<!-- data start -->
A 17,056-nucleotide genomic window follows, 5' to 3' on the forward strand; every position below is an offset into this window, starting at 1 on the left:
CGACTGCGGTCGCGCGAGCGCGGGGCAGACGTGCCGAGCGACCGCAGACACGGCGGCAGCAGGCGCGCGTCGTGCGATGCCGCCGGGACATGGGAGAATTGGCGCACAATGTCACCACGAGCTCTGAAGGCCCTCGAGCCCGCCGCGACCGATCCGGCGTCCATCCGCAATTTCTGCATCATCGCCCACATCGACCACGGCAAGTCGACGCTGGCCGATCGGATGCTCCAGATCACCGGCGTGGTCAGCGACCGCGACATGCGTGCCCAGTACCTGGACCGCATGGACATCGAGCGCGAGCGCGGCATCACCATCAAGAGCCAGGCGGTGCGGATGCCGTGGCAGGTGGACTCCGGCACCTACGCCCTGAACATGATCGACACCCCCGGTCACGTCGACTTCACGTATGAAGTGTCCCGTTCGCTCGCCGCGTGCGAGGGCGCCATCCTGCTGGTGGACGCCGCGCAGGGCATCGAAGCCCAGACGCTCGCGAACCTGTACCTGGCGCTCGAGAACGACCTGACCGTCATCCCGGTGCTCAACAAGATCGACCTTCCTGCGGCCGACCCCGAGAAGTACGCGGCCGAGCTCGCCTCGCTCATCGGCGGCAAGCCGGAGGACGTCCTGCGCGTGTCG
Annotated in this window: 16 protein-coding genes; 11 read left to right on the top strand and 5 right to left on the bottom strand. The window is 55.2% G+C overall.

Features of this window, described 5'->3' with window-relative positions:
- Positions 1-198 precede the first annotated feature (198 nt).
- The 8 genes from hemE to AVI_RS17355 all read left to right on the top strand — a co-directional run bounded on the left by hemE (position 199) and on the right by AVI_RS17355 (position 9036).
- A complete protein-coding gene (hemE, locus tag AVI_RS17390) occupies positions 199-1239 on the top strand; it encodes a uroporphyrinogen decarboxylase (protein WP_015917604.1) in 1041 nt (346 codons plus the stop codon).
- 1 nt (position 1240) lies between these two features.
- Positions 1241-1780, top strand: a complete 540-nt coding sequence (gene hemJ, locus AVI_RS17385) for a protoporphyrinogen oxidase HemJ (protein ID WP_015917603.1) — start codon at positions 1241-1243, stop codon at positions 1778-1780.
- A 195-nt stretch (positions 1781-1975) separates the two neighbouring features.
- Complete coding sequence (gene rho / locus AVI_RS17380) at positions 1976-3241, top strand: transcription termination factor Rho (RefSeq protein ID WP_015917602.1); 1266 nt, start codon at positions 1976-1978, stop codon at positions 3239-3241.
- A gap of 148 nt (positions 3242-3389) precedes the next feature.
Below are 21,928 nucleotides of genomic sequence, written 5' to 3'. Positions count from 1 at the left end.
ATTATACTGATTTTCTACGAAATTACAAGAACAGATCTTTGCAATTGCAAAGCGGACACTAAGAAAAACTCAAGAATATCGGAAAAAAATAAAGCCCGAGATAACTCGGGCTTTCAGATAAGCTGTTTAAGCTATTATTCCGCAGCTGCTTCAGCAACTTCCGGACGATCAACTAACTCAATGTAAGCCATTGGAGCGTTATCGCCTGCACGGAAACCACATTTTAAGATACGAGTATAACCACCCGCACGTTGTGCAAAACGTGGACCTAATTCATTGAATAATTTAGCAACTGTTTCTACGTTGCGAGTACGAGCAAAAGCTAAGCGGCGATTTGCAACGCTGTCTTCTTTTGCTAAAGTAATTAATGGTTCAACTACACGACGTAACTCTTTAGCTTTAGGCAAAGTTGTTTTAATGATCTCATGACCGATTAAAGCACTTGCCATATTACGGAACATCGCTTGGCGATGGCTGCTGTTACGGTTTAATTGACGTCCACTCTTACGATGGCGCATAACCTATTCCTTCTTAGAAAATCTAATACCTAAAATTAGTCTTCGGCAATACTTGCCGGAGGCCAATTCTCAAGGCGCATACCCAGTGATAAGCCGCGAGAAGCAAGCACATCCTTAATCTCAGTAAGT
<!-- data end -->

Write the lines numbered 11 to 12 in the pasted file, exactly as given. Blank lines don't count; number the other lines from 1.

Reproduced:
- Complete coding sequence (gene rho / locus AVI_RS17380) at positions 1976-3241, top strand: transcription termination factor Rho (RefSeq protein ID WP_015917602.1); 1266 nt, start codon at positions 1976-1978, stop codon at positions 3239-3241.
- A gap of 148 nt (positions 3242-3389) precedes the next feature.